Artificial Intelligence (AI) has exploded into almost every industry over the last few years and is expected to grow from $86.9 billion in revenue in 2022 to over $407 billion by 2027 . This extraordinary growth may feel like it has sneaked up on us, but the machine learning modelling techniques that lie at the heart of AI have actually been around since 1956. The only difference is that now, advanced computing capability has enabled AI to be more accessible, operational and scalable.
What Is AI?
With the increasing prevalence of AI, its meaning has become somewhat confused. AI is essentially where machines, such as computers, simulate human intelligence. These machines use algorithms to consume and analyse training data to establish trends which can then be utilised to predict future conditions. Consequently, AI is capable of executing tasks and emulating human cognitive activity. Machine learning is a form of AI that enables computers to learn without being explicitly programmed and these algorithms can be grouped into three primary categories; supervised learning, unsupervised learning and reinforcement learning. Each category encompasses several branches of machine learning which are based on a distinct mathematical model, these include Neural Networks, Deep Learning, Decision Tree, Bayesian and Regression. There are then multiple variations of these mathematical models, with more discovered every year.
The Role Of AI In CFD
Whether it is a car, boat or plane, the changing landscape of powertrain technologies and regulation along with new companies entering the market has made the transport sector more competitive than ever. This is forcing manufacturers to respond quicker and significantly reduce the time to market of their products.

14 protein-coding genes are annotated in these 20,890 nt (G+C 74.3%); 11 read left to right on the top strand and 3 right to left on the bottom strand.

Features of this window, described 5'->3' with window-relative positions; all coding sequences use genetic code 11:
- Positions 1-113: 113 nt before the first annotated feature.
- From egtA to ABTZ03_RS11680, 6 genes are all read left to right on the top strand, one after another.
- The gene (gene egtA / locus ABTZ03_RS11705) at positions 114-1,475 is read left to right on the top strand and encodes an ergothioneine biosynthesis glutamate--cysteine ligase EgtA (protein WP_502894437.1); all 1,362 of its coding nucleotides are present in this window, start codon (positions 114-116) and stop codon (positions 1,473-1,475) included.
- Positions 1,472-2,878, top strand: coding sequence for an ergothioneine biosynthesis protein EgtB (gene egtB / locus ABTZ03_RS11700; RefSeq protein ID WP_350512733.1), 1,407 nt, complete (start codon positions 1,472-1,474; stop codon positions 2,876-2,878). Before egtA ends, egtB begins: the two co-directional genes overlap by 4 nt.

‘We are shortening development times by 25%,’ says Thomas Ulbrich, Member of the Board of Management of the Volkswagen brand in a recent interview. ‘In the future, vehicle projects will be created in 40 months instead of the previous 54 months.’
Alongside these shorter development times, the transition to hybrid and electric powertrains has placed even more importance on aerodynamics. A recent study showed that at speeds of 130km/h (78mph) around 80% of a vehicle’s power is used to overcome aerodynamic losses. Reducing this air resistance and improving aerodynamic performance by 10% can increase the range of an electric vehicle by 5-8% . Therefore, as manufacturers hunt for every opportunity to improve the range of vehicles, the number of CFD simulations has rocketed.
This is where AI can help. Machine learning algorithms apply a new approach to CFD and use training data to develop models that allow engineers to simulate more iterations, in shorter times and view results instantly.
‘The conventional approach to updating a design involves completing numerous simulations and physical tests to assess its performance,’ explains Mattias Bauer, CEO of NAVASTO who supply AI CFD software solutions.